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Alcohol & Drug Addiction Resources

Drug and Alcohol Abuse on Campus – What to Look For

Typically, a few different things will happen at college. You go to classes, socialize, take part in extra activities or groups, graduate, and move on. Alternatively, you manage to go to classes, party, drink heavily, experiment with drugs, squeak by and graduate, and move on. Substance abuse is the overindulgence of illicit drugs and alcohol. This is also a dependence upon an addictive substance, such as drugs or alcohol. Specifically, using drugs or alcohol to relax, feel normal, deal with boredom or cope with physical or emotional pain. Furthermore, abusing addictive substances despite the negative consequences, such as missing classes.

What are the signs or symptoms of alcohol abuse?

Among college students, it is often drinking more alcohol than you intended. The National Institute on Drug Abuse recorded that 32.4% of college students binge drank in the past two weeks. Within the past month, 40.8% of college students were intoxicated. You should be aware of how much you are drinking, and if you are drinking more than the previous month. Blackout and memory loss are often a clear sign of alcohol abuse. Engaging in dangerous or risky behavior, such as drinking and driving, or promiscuous sex. Being hung over daily, struggling to make classes, and always feeling sick is a red flag for excessive alcohol use.

According to the Centers for Disease Control, binge drinking is the most common among younger adults ages 18 to 34. Binge drinking is twice as common among men than among women. Most people younger than 21 who drink alcohol report binge drinking, often consuming large amounts of alcohol. If your family and friends are pointing out there is a problem, this is a clear indicator. Alcohol abuse leads to putting aside other responsibilities. Along with this, it creates depressive feelings and anxiety, leading you to drink more to feel normal. To find the help you need, visit, and speak to someone about what you are experiencing.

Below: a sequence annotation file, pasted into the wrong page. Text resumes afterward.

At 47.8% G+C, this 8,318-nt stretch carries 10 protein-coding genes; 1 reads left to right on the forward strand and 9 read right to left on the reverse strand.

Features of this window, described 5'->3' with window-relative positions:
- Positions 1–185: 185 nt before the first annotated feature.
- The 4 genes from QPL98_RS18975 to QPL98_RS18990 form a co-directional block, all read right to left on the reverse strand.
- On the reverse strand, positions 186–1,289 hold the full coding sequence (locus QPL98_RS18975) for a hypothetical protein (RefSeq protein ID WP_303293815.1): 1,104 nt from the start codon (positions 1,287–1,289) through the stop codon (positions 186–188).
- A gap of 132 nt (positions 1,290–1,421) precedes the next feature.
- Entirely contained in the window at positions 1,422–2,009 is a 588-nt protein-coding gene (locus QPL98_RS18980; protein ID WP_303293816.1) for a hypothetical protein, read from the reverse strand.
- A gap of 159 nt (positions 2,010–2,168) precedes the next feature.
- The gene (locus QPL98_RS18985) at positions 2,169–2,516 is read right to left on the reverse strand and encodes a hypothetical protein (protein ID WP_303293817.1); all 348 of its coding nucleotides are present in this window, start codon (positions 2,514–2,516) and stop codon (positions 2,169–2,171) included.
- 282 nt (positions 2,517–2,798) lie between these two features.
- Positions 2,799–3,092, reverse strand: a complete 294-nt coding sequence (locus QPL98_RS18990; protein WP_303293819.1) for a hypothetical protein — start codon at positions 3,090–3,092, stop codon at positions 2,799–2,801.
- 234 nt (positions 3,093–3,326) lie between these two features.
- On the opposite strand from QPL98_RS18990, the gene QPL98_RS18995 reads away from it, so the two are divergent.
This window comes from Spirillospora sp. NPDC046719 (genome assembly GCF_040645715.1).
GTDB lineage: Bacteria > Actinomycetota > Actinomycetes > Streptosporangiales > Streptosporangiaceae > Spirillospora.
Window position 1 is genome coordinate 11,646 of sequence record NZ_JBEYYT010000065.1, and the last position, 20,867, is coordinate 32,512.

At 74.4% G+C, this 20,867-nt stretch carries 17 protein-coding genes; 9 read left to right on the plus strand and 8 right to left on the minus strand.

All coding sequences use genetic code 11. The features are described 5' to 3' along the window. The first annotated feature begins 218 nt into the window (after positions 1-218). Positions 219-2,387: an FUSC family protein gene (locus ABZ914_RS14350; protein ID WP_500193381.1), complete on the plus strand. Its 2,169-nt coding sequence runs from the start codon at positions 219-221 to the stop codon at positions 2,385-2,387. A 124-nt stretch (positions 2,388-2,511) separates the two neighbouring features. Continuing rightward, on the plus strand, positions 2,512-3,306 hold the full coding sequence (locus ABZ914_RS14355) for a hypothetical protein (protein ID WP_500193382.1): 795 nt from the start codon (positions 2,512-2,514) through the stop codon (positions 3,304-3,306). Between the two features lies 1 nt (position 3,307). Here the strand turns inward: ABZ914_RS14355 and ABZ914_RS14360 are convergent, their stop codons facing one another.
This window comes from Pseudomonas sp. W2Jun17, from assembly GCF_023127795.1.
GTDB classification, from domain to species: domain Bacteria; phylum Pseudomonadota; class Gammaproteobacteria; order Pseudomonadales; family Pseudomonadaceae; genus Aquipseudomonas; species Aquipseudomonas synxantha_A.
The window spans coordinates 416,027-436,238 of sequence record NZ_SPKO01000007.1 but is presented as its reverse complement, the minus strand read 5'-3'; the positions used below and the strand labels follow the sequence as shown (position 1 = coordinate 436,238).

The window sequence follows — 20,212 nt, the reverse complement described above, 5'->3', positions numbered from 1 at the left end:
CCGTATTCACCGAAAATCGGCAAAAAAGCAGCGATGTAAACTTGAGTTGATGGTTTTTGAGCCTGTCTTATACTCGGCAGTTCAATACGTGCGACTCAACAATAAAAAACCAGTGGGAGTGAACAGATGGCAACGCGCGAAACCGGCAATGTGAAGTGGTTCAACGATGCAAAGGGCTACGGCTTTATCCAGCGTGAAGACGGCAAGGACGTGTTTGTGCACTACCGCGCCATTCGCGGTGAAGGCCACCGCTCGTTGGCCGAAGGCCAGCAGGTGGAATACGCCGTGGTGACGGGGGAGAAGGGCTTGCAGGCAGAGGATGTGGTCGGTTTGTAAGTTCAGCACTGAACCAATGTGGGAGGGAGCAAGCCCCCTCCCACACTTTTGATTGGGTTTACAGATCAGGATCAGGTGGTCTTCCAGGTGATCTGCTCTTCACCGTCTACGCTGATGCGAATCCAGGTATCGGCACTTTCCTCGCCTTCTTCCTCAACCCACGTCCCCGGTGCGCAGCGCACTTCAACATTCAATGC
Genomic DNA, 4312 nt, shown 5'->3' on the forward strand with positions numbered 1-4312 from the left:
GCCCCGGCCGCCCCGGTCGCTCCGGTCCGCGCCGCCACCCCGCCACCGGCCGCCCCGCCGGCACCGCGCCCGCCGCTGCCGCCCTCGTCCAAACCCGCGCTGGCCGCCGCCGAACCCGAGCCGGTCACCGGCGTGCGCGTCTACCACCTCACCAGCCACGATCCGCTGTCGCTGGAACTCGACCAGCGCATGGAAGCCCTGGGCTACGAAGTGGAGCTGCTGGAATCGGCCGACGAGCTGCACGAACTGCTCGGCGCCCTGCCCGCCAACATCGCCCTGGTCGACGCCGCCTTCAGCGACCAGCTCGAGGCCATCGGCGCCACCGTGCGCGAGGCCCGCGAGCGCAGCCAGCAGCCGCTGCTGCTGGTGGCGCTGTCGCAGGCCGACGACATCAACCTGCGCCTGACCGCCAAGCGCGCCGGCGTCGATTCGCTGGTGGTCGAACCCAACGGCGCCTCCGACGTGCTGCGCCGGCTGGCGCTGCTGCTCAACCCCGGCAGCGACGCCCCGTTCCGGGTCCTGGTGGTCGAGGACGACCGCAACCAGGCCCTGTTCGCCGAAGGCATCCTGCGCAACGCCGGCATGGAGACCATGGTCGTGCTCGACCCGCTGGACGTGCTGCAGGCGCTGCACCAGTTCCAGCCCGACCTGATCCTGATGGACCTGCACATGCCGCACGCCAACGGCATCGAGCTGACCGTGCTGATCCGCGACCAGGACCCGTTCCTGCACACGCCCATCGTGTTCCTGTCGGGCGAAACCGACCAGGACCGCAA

How do I know if I am using too many drugs?

Per the National Institute on Drug Abuse, marijuana is used daily by 4.9% of college students. Among college students, there are higher rates of amphetamine abuse (Adderall and Ritalin). Marijuana is the most widely used drug next to alcohol. Despite the availability of illicit drugs, the average college student veers towards legal drugs. Prescription-drug abuse is a common problem within American colleges. According to the DEA, 559 college students each day abuse prescription pain relievers. Close to 12% of college students reported using one or more types of prescription drugs.

If you start to miss classes, struggle with a lower grade-point average, and stay on top of assignments, your drug use is taking over. Eventually, regular drug use leads to psychosis, hallucinations, and paranoia. The body becomes fatigued and worn out, increasing the risk for cardiac effects. There is often rapid weight loss or weight gain, unhealthy eating, and irregular sleep. Prescription-drugs are purchased legally with a prescription to cope with stress or other issues because of college life.

How do I get help or stop?

Reach out to the campus health resources, and speak to health professionals on campus. Find alternatives to drinking, take on more activities, or sports. Avoid the drinking or drug use cues, such as the parties, bar-hopping, and weekend binge drinking. Be able to say no, and do not be afraid to ask for help. Whether this is through campus resources or, the sooner you ask for help, the easier it is. The consequences of excessive alcohol and drug use have the potential to destroy your college career. Be aware of your choices, and when in doubt talk to someone about it.

Works cited

Information provided by Marcel Gemme